Silly Putty is a toy based on silicone polymers which display unusual physical properties. It bounces, but breaks when given a sharp blow and can also flow like a liquid. It was originally created by accident during research into potential rubber substitutes for use by the United States in World War II.
After its success as a toy, other uses were found. In the home, it can be used to remove substances such as dirt, lint, pet hair, or ink from various surfaces.
The material's unique properties have found niche use in medical and scientific applications. Physical therapists use it for rehabilitative therapy of hand injuries.
Slinkys, from the Swedish word meaning "a serpentine or undulating form," are springs with zero compression or tension.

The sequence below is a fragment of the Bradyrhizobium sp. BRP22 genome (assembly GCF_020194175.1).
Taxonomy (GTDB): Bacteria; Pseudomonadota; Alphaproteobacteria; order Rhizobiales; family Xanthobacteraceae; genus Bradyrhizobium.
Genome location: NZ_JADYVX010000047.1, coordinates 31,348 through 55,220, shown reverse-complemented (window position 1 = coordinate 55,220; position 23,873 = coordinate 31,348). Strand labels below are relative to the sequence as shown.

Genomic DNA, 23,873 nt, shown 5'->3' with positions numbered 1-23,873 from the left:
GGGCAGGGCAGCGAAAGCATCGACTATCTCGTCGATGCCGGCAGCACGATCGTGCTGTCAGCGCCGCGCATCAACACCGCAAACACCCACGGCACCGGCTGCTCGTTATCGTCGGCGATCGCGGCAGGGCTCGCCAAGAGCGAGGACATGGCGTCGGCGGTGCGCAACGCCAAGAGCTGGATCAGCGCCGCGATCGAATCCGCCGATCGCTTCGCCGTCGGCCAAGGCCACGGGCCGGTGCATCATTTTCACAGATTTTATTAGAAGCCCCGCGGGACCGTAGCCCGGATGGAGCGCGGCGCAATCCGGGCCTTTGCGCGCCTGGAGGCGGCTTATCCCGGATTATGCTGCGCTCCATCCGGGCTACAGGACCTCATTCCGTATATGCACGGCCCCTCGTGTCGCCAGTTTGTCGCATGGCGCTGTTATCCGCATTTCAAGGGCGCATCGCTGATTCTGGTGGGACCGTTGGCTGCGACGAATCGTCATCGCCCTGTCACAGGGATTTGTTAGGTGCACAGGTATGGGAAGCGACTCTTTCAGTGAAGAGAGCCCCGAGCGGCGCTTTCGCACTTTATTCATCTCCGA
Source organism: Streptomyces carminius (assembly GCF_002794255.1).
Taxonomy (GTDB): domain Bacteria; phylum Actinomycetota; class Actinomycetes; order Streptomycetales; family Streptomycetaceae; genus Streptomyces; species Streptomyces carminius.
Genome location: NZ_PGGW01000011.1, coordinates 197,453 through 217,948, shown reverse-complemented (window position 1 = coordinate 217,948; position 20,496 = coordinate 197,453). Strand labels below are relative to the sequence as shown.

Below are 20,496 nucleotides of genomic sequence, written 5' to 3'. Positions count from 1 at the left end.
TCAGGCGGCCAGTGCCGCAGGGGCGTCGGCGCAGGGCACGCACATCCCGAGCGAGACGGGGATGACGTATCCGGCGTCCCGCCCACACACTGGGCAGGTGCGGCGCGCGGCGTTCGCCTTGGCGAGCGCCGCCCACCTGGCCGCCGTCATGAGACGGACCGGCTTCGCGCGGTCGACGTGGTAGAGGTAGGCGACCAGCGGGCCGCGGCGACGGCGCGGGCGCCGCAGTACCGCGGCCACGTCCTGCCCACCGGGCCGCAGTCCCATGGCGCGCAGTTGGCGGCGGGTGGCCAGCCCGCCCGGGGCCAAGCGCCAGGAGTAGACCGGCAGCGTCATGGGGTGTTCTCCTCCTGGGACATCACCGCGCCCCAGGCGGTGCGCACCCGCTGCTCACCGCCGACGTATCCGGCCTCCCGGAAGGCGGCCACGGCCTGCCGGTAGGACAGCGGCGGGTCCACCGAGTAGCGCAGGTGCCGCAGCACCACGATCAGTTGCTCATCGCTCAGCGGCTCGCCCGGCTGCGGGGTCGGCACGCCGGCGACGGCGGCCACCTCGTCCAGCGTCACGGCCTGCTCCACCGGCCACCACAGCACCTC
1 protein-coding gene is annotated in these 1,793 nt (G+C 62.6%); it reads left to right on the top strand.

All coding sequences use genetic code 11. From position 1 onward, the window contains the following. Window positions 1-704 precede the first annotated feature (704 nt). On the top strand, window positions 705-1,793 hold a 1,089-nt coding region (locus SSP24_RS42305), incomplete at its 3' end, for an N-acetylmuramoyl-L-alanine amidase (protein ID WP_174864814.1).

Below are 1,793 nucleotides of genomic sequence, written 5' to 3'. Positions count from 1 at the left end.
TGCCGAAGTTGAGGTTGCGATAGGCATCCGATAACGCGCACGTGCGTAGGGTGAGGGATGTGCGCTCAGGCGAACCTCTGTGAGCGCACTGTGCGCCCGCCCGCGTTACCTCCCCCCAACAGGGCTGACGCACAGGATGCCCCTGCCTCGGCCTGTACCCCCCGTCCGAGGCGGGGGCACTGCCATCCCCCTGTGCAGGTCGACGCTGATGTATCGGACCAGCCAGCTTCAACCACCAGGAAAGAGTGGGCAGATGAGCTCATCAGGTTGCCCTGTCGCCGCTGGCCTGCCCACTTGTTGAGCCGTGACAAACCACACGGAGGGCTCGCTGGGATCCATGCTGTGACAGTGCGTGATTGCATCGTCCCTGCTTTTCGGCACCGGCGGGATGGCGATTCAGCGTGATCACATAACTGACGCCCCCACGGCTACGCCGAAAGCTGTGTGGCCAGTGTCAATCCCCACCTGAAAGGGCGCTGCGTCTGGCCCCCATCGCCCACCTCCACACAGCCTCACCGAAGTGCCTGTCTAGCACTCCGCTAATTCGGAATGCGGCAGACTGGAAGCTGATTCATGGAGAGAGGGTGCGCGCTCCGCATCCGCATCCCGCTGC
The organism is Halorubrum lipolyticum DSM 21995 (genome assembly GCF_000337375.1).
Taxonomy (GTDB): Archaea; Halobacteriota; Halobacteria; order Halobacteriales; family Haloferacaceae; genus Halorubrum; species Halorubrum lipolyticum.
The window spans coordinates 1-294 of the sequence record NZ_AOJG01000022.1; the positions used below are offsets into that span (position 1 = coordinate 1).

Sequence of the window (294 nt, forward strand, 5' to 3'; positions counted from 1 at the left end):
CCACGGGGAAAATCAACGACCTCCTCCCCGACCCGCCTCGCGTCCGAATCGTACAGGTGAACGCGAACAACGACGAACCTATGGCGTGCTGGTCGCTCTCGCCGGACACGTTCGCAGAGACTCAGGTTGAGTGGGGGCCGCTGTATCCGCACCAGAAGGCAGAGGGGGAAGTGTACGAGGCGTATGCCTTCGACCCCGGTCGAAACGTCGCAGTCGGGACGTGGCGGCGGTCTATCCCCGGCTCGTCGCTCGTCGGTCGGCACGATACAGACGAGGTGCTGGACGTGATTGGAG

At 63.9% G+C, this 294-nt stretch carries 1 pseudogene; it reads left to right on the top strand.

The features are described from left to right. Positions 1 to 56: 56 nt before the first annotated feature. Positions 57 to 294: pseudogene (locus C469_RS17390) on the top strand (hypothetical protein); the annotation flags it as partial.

It was discovered in 1943 by Richard James, who was working to design a spring for the U.S. Navy that would keep sensitive ship-board insturments steady while at sea; James was amused by the way the spring "walked" down elevations and invented toys from these springs which were first sold in 1945.
Slinkys can perform a number of tricks, including travelling down a flight of steps end-over-end as it stretches and re-forms itself with the aid of gravity and its own momentum, or appear to levitate for a period of time after it has been dropped.